Discussion in 'General Electronics Chat' started by grasshopper, Apr 2, 2009.

1. ### grasshopper Thread Starter Member

Apr 2, 2009
11
0
Hi All,

an interesting situation came up when I was measuring the voltages across the individual capacitors in this experiment. I got always got a reading of 0 volts AC ! But when I measured across both of them (in series) i got a reading of 10 volts AC.

The way that the instructions explained it was that the voltage drop across the two capacitors would be equal to the voltage drop across each capacitor individually.

f that is the case, shouldn't I get a reading of 5V across each capacitor? What would be the reason why I am getting a reading of 0V for each individual capacitor?

FYI: I did not have this problem with the resistors. Just the capacitors.

If someone could shed some light on the science behind this, it would very much be appreciated.

Thanks!

2. ### thatoneguy AAC Fanatic!

Feb 19, 2009
6,357
718
A Capacitor passes AC Current, and blocks DC current. The AC voltage across a capacitor should be low, depending on the frequency: $Z=\frac{1}{2 \cdot \pi \cdot f \cdot C$

What was the AC voltage and frequency, and the value of the capacitors? Were there any other components involved besides the AC Source and 2 capacitors, all in series?

3. ### grasshopper Thread Starter Member

Apr 2, 2009
11
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thatoneguy, thanks for helping me out

the ac voltage source is 15V, frequency is 60khz

the 2 resistors are each 27k

the 2 capacitors are each .1uf

and all are in placed series, as per the instructions of the experiment.

4. ### italo New Member

Nov 20, 2005
205
1
Not two capacitor are created equaly as a consequence in series do not expect the voltage to be the same to be equal you must add a big value of resistance across to equalize them. If you add a 5mfd 5vdc across 10 vdc in series chances are that they will blow up since they have not equal leakage.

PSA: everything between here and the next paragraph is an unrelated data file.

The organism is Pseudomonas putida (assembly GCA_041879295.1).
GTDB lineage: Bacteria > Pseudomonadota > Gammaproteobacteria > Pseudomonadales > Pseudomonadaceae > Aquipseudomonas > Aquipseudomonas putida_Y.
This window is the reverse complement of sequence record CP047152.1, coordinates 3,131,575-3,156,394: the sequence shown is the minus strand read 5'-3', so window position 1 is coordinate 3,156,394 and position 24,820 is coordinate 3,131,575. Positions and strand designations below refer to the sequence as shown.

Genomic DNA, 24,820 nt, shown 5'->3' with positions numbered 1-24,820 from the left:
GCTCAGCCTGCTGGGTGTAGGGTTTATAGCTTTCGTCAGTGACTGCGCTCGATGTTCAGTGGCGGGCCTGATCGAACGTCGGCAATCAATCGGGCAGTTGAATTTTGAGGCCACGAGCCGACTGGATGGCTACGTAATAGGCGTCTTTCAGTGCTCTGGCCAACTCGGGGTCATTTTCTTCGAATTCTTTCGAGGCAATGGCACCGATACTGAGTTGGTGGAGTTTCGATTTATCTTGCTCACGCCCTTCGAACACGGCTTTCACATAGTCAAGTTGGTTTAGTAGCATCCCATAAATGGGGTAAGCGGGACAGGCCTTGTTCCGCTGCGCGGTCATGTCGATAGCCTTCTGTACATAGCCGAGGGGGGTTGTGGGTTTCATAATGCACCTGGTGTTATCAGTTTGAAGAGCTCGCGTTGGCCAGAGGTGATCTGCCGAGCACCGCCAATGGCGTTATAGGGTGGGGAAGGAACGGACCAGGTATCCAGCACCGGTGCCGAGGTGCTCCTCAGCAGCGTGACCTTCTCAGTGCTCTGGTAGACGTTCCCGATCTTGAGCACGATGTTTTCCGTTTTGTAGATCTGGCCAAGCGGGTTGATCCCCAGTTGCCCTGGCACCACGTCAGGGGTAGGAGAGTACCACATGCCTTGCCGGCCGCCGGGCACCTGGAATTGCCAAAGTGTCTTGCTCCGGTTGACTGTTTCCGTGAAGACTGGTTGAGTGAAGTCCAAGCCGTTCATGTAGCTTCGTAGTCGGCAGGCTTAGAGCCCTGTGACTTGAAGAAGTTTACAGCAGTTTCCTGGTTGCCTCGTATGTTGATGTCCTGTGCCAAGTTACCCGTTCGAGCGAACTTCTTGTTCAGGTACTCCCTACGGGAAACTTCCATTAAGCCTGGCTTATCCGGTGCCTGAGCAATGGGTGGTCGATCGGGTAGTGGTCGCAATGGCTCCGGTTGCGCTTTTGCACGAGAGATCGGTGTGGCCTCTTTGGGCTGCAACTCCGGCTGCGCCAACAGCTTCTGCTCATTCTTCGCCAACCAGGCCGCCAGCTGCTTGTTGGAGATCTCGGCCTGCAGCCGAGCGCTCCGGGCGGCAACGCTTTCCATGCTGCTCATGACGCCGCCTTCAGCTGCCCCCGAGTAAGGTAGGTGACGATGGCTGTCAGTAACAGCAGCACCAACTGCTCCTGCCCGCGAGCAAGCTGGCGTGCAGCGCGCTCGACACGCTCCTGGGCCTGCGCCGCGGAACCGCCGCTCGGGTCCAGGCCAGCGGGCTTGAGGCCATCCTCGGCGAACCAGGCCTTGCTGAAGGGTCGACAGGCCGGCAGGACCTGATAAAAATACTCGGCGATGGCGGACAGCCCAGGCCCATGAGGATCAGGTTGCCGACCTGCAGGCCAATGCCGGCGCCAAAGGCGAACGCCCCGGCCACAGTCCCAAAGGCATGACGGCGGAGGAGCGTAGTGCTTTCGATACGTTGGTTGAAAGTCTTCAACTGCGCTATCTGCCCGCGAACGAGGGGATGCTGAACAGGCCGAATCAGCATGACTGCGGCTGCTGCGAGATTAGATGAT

5. ### grasshopper Thread Starter Member

Apr 2, 2009
11
0
Hi italo, thank you for the advice,

I added a 15 Mohm resistor across (parallel to) each of the capacitors.

when I now measure the voltage on each capacitor individually, I get a reading of 2.9 V on one and 2.0 V on the other.

But when I measure across both capacitors, I get a value of 8.8 V!

shouldn't I be getting a value relatively close to 5 V?

What concept/theory am I missing/not understanding here?

6. ### Teri Member

Apr 3, 2009
12
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I think you may have a falling tree in the forest situation here Grasshopper. You are changing the voltages in the circuit when you attempt to measure them. Some AC voltmeters have a rather low internal resistance, so when you measure the AC voltage across one of the capacitors, you are actually measuring the voltage across the capacitor in parallel with the internal resistance of your meter. For example, if you are using a 1000 ohms-per-volt meter on the 3 volt range, its internal resistance is 3000 ohms -- very low compared to the rest of the circuit.

Some AC meters meant for measuring audio frequencies also have an internal capacitance in series with the internal resistance to make things even more complicated!

To accurately measure the circuit's voltages, you must use a sensitive (10000Ω/V or greater) AC meter, or an oscilloscope.

7. ### Wendy Moderator

Mar 24, 2008
20,772
2,540
Most DVMs are simplier in this reguard, a straight 10MΩ input impedance.

So, what kind of meter did you use?

8. ### grasshopper Thread Starter Member

Apr 2, 2009
11
0
I used a cheap 30 dollar DMM....

but that makes a whole lot of sense... I will try to obtain a much better DVM or try this out with an oscope.... I will let you guys know if this works. Thank you for the help you guys have given so far.

9. ### thatoneguy AAC Fanatic!

Feb 19, 2009
6,357
718
For a Good DMM, look for a used Fluke 87 series I or III, extra money, get the Fluke 87-V (Latest rev).

There are several used test equipment dealers around with them at double digit prices from time to time. eBay would be the another choice, as long as the seller is in your country, and shipping/handling is reasonable, it's worth it. (Paypal disputes do not refund shipping/handling, or out of country very well)

You can get a used one in excellent shape for under $100, and one with scratches/cosmetic problems that do not effect function for$50-\$75. True RMS from 1Hz-20Khz, Frequency/Duty Cycle, Relative measurements in all modes. Short of an oscilloscope, it is enough accuracy, functions, and reliability for a hobbyist, EE student, or repair professional.